I Will Not Relent


I will not relent.


My editor at Tor once shared with me that he read my duology several times…that as a career editor he didn’t have time for that sort of indulgence, but in my case, he loved the books so much that he made exception. I earned a Kirkus star for the first book, got nominated for a bunch of awards, and had a shiny blurb from Glen Cook on the back cover. But sales didn’t wow. I took home 20 grand for both books. You can’t survive for a year on 20 grand and I’d spent at least six writing that story. For Paul to tell me in the aftermath of that reality that he loved my words so much that he read my books multiple times…well that meant more to me than the money, or anything anyone else had (to this day) ever said about my accomplishment.


There was a day when Paul called me up a couple years after Black Bottle came out and asked me if I was working on anything. I said no. And I could hear in his voice the genuine desire. He suggested I do something mainstream, less niche, a series about dragons that might get me noticed. And I knew he was doing this because he loved my work and wanted my name to get the recognition he thought it deserved. I love Paul. My connection to him was a strange amalgamation of business and passion. But I couldn’t write those books about dragons.


Because my heart doesn’t live in the mainstream. My novels were dark, tortured and complicated. They fit into mainstream the way Black Sabbath fits into a baby shower.


So when I went back to RPGs, I looked at what everyone was playing. And at first, I tried to conform.


But no.


No.


Here sits this blog. And it will only ever draw *some* of the grognards. My players (and other players) have told me that I should make 5th ed compatible offerings to draw a bigger audience and more money. But my heart is not in the mainstream. My heart is dark and tortured and complicated. And yet, what I’m writing now, contains dragons!


There is something wonderful about being famous enough to delight an intimate audience, and obscure enough to fly under the radar.


Nowadays,1st edition AD&D does that too. It’s dark. It’s complicated.


I told my story in a pair of novels. And I’m ever grateful to Tom Doherty and Tor for allowing me to do so. But now I’m doing this. Constructing dark, tragic settings for my players to inhabit and use as backgrounds to tell their own stories. My D&D game is kind of like a paint brush overloaded with black wash. Nearly every character has been cursed, driven insane or worse. But some of them have survived and recovered. Some of them have had moments of truly legendary heroism.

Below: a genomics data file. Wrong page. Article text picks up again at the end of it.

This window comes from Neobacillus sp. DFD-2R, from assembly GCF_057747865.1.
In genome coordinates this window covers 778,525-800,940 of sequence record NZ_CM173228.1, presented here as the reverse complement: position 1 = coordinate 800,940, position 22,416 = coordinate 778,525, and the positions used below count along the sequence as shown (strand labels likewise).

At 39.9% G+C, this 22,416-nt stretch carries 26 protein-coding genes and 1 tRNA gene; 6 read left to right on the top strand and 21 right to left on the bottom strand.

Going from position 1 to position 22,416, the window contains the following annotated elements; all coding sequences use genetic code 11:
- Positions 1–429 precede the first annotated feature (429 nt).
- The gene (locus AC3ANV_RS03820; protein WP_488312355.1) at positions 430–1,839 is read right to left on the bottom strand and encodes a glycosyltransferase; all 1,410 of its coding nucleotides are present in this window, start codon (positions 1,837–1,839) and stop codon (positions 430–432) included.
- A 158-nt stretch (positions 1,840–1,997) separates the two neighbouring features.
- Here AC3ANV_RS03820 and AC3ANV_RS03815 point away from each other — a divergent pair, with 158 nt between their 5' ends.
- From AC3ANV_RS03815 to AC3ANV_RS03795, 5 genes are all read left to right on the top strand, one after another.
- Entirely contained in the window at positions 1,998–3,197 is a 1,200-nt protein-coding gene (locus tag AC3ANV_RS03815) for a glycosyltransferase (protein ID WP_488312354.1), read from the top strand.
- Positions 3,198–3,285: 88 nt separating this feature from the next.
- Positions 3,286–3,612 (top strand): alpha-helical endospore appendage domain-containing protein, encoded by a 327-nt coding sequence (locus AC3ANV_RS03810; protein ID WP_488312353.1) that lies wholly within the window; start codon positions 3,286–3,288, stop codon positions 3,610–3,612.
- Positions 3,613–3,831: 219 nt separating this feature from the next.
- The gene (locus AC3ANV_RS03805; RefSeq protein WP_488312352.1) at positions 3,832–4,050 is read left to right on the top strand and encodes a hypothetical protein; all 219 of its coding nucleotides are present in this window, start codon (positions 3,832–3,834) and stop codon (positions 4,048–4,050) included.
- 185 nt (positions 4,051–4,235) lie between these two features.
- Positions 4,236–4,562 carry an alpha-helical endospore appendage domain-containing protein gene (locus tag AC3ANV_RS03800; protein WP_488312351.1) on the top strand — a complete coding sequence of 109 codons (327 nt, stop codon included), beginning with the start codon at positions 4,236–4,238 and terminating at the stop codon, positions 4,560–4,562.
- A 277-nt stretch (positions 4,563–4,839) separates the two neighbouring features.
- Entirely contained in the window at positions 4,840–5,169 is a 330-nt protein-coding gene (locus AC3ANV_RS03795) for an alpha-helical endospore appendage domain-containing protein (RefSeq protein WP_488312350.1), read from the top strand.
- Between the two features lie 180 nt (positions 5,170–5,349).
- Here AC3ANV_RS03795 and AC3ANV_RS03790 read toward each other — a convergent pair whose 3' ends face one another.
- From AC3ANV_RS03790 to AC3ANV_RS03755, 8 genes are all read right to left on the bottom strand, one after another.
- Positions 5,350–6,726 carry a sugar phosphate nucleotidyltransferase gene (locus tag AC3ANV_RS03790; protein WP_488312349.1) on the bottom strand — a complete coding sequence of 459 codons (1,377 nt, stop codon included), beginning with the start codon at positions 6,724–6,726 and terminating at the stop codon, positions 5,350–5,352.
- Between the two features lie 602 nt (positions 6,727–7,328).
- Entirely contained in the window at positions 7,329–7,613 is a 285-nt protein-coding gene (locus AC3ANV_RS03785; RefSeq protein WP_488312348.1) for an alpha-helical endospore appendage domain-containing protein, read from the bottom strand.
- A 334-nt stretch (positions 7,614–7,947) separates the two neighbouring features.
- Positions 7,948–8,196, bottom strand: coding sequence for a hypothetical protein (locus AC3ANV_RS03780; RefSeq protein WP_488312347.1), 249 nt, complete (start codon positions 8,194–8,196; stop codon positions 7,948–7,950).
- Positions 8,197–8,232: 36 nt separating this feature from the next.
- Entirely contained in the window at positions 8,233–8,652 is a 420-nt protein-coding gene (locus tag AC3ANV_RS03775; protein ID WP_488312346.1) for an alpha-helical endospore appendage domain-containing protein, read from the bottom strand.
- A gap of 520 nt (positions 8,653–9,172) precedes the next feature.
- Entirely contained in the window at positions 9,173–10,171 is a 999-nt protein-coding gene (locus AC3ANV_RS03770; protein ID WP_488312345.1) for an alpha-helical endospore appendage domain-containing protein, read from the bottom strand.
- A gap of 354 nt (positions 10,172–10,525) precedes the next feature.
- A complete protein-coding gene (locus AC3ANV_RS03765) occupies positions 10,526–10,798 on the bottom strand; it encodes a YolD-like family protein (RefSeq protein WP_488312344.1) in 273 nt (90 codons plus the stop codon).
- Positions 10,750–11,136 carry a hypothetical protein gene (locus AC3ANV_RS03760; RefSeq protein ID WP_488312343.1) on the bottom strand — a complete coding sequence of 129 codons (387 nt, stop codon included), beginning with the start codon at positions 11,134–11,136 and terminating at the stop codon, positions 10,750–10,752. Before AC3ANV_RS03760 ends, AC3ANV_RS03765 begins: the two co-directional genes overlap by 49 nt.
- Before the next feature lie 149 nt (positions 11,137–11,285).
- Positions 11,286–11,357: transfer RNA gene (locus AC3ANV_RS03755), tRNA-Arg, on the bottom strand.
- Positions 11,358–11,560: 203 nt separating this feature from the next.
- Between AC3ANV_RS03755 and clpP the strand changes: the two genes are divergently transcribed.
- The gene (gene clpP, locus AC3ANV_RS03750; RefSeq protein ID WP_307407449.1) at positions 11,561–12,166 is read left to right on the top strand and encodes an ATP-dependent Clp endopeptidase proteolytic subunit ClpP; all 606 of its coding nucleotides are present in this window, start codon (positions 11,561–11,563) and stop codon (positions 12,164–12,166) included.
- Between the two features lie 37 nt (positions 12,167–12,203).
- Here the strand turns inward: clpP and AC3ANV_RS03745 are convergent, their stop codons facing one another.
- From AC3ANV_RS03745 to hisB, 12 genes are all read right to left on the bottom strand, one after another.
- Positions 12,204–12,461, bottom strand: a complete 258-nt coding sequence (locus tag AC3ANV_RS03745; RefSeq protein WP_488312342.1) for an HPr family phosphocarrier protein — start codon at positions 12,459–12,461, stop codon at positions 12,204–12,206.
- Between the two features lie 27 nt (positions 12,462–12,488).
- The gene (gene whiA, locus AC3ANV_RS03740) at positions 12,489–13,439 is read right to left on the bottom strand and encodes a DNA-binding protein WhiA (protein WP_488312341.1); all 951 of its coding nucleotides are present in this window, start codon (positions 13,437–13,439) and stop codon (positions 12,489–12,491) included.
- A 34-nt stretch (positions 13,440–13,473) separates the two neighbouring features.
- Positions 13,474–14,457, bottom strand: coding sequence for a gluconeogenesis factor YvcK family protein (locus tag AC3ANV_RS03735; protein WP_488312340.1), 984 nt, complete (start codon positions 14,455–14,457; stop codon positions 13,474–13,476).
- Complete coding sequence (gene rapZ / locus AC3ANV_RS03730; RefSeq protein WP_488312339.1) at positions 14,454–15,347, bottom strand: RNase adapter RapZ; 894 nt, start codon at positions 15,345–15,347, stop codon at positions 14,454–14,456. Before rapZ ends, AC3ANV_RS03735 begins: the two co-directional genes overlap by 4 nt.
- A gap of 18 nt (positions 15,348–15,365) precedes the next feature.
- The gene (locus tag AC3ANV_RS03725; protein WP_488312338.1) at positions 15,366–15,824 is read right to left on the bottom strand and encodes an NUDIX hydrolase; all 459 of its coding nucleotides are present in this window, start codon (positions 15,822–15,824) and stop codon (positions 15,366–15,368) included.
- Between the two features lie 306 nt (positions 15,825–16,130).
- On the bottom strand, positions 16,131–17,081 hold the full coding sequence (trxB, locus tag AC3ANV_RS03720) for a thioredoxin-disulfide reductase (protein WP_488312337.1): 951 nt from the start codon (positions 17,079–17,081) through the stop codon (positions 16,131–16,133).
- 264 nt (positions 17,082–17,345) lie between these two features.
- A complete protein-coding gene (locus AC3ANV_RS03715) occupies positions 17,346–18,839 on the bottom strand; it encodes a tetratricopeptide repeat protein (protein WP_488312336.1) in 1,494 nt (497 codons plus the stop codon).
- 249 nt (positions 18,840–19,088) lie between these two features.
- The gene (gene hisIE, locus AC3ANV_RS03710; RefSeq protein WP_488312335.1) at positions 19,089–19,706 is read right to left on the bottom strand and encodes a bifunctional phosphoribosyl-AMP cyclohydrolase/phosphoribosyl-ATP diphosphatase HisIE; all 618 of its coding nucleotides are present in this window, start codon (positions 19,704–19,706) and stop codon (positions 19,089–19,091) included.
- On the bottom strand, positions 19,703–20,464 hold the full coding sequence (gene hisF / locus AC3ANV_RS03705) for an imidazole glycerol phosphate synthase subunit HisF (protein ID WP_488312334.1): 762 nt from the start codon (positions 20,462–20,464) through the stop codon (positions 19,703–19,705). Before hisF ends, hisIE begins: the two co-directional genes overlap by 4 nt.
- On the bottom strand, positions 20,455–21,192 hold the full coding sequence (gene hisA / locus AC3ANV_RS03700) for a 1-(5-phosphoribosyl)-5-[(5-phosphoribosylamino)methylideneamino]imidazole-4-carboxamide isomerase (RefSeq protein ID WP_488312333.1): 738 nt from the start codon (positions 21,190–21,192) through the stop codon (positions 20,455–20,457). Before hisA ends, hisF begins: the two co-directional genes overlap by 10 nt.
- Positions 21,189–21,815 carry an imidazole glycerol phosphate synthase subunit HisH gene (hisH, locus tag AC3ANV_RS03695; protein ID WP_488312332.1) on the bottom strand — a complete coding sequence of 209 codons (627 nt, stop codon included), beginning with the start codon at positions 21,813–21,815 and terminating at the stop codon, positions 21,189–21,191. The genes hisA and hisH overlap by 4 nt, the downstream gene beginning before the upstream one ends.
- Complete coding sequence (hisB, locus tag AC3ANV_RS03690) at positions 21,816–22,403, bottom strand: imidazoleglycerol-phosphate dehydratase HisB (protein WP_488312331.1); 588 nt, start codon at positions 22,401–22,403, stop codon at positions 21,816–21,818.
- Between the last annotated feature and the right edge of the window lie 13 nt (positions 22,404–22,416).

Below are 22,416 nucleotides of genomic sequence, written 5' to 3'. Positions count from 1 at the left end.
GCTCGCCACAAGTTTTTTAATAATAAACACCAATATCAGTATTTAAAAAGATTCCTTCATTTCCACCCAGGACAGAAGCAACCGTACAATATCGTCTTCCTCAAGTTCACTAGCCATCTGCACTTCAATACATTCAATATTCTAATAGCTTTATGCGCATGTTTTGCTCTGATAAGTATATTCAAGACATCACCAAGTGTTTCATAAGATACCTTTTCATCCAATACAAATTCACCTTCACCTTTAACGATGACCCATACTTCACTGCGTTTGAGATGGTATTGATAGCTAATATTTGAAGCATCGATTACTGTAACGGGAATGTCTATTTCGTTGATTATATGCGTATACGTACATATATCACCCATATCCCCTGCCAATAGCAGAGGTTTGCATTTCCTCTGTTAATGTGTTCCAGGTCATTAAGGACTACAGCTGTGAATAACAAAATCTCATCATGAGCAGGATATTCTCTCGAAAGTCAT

And of course, that’s why it works. Because if you go out at noon looking for a lantern in the hills you’ll never find it. But after nightfall, its beacon will be unmistakable.


AD&D is a game from another time. As I have mentioned in the forwards to my supplements, it is a game that saved my life. Gygax’s late brand of D&D was complicated enough to demand my full attention, dark enough to fulfill both my love and fear of monsters, tortured enough to require interpretation. It is a game that must be approached not simply with reasoning, but with wisdom and a game capable of teaching both.


AD&D is complicated enough, in fact, and defies modern game sensibilities of balance and fairness to such an extent that, in my opinion, it is less of a game than a simulation. One of my player’s characters was stricken by a ghost, made it safely back to the stronghold, but was so venerable that he then died in his sleep of old age. Another was consumed in a wildfire that raced over the plains when she failed to outrun it. Sometimes there are no saving throws. Death arrives at random on a die with as many sides as there are characters in the party. When your number’s up, your number’s up.

But in AD&D the twisting avenues of possibility lead into fractals of problem/solution without end. For every immunity there is an Achilles heel. For nearly every tragic end there is a lantern in the dark. And for every game session there are good friends to share these things.


I may never write another novel. But if I remain under the radar, I might get to keep making adventures for this nostalgic relic of a game.


Therefore, if you have wondered how easy it is to convert one my supplements to another system, I’m sorry. I don’t know the answer, but I wish you well.


I’m sure I could have had a wider audience for all the things I’ve made over the years if I’d just been willing to compromise a little bit. But fuck that. You make compromises with lovers and friends. Not with your creative vision.


So here’s to low view counts, an aging audience that will dwindle with the years, and things of beauty destined to be lost in dust. Here’s to the once-upon-a-decade king of role-playing games. The fallen titan, whose corpse was parceled out to feed a vivid horde of mutations. The legendary source of frantic mothers’ satanic hallucinations. And the very best way to forge lasting friendships that I have known in this relentless world.


I hope this backward-gazing blog makes a tiny audience smile and that this post serves as an open letter, answering the question posed to me recently by players seeking system-adaptations of my modules. I mean no disrespect to adherents of other systems. I simply intend to respect and adhere to the system of my choice.


Peace, and happy gaming.

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